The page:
I don’t actually remember any official notice of it being dissolved, but it was gone by the time the next group emerged: VOTE.

VOTE allegedly stood for “Voice of the Electorate” but it really represented an elitist group whose main focus was on getting their own members elected to council, while criticizing a former mayor and his supporters. In which effort it succeeded modestly well – getting a mayor and several of his minions on council.

Locals, however, soon called it “Voice of the Elite.” Which was appropriate.

However, it was so acerbic and cranky in its very vocal efforts to get its own way, that it became widely known as Voters Opposed to Everything: a verbal target for wits and the media. And much more appropriate.

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Where Have all the Readers Gone?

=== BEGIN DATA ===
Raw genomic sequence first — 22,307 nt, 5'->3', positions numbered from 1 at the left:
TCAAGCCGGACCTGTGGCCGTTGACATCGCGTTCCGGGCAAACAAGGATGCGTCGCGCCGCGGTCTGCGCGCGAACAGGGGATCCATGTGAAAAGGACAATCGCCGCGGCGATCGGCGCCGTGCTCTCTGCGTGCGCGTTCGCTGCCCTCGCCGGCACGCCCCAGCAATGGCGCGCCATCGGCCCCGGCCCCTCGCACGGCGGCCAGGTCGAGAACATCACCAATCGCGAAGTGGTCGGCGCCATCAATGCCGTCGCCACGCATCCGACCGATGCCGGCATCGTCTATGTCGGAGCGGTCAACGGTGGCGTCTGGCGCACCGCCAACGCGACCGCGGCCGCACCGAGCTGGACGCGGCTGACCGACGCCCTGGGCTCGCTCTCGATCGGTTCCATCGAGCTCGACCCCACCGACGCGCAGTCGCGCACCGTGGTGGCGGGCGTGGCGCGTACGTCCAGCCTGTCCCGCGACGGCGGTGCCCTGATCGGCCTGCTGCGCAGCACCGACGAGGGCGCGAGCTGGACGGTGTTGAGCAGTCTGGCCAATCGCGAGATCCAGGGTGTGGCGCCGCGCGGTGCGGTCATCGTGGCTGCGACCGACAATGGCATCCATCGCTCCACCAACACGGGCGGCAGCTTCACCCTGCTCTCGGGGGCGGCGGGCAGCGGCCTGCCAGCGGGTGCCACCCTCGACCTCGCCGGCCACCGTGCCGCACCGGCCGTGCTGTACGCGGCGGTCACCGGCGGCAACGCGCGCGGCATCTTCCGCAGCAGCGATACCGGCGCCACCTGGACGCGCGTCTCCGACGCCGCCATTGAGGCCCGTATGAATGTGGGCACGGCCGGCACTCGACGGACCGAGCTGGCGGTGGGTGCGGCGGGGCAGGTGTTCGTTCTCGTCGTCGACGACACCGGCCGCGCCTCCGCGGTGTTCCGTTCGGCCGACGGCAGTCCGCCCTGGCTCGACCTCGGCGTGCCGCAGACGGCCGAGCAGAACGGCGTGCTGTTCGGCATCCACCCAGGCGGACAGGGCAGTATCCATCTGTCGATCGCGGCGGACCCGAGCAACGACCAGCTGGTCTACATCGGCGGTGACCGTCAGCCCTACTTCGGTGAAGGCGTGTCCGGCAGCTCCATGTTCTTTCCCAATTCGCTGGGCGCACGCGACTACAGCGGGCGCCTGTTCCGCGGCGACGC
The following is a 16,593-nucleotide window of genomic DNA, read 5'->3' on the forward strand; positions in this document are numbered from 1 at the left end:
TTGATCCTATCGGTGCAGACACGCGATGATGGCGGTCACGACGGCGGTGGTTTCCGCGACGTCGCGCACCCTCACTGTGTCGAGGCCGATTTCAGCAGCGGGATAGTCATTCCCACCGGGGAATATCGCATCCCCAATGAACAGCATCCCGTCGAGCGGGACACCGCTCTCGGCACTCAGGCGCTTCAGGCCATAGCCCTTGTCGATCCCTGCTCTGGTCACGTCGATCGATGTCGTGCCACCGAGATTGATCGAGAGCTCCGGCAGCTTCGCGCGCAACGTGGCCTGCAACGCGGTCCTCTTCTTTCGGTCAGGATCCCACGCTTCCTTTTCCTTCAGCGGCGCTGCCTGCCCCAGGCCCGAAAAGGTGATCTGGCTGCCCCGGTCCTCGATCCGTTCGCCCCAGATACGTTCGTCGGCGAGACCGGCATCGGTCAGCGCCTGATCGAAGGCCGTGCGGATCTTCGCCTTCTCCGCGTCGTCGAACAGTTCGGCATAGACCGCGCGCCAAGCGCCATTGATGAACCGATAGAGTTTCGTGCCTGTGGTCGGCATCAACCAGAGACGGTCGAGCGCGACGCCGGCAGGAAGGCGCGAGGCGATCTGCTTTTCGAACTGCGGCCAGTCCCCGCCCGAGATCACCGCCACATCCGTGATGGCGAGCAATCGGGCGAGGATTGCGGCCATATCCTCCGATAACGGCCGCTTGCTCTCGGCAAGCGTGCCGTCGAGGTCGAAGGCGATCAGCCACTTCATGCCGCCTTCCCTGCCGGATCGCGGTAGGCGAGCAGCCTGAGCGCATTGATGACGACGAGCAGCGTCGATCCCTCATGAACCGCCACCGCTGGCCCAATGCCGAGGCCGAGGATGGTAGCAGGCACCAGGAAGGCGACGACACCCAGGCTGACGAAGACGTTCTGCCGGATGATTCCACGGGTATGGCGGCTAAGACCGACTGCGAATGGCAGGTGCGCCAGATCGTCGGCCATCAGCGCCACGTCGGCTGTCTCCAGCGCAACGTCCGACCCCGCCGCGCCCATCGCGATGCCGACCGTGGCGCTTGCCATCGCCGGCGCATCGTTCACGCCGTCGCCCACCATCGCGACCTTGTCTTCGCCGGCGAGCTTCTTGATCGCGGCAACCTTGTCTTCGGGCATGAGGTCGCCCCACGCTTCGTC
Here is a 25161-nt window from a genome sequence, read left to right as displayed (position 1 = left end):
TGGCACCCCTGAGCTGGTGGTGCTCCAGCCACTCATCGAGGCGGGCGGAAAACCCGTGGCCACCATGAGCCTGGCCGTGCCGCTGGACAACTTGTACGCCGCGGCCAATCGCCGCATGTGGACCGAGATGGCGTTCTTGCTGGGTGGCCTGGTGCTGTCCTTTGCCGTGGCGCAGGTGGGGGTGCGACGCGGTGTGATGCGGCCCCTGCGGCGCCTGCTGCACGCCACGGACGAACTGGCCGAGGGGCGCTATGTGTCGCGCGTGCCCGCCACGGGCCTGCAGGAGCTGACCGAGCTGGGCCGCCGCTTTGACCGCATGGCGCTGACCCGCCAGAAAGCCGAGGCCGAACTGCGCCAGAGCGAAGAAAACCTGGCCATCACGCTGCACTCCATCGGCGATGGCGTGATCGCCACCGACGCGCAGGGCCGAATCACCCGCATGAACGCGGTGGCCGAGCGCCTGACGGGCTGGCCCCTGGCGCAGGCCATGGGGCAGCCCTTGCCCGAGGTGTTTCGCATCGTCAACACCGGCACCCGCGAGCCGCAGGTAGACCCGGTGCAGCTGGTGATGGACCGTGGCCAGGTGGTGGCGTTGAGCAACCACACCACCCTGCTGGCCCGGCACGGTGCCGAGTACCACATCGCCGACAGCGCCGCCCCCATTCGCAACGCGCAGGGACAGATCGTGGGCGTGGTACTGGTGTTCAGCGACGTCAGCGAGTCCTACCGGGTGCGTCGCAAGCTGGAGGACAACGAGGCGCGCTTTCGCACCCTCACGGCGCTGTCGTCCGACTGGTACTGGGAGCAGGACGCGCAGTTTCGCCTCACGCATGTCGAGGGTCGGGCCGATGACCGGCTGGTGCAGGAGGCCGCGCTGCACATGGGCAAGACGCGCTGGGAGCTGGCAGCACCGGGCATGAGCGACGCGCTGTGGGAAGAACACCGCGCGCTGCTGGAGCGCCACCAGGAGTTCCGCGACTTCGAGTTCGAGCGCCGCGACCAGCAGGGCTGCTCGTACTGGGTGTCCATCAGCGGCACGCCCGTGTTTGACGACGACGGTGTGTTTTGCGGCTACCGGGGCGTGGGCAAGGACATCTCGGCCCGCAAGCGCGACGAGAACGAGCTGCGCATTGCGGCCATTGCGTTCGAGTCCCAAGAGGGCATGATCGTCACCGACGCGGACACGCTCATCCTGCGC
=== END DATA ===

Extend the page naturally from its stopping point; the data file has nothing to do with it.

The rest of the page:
books, glorious booksNo, it’s not a remake of Pete Seeger’s famous 1955 anti-war song. That’s the title of an article that appeared in the Globe and Mail this week, by Peter Denton, lamenting our overall slide into image-based information with the “…intellectual attention span of squirrels…” *

It grabbed my attention from the headline, but I stand at odds over his conclusions and his figures.

Denton worries that people are reading less and sliding towards “personal illiteracy”:

It’s not that e-books are taking over, either. People hardly buy books any more. Even fewer read them. My e-book sales are almost non-existent and I am told this is a common complaint. Canada’s one large book retailing chain stocks as much other stuff as it does books and displays it much more prominently.
Simply put, we are no longer a country of readers – at least not of more than 1,000 words in a row. Anything longer is skipped over like those Internet terms of service agreements, jumping to the agree button at the end.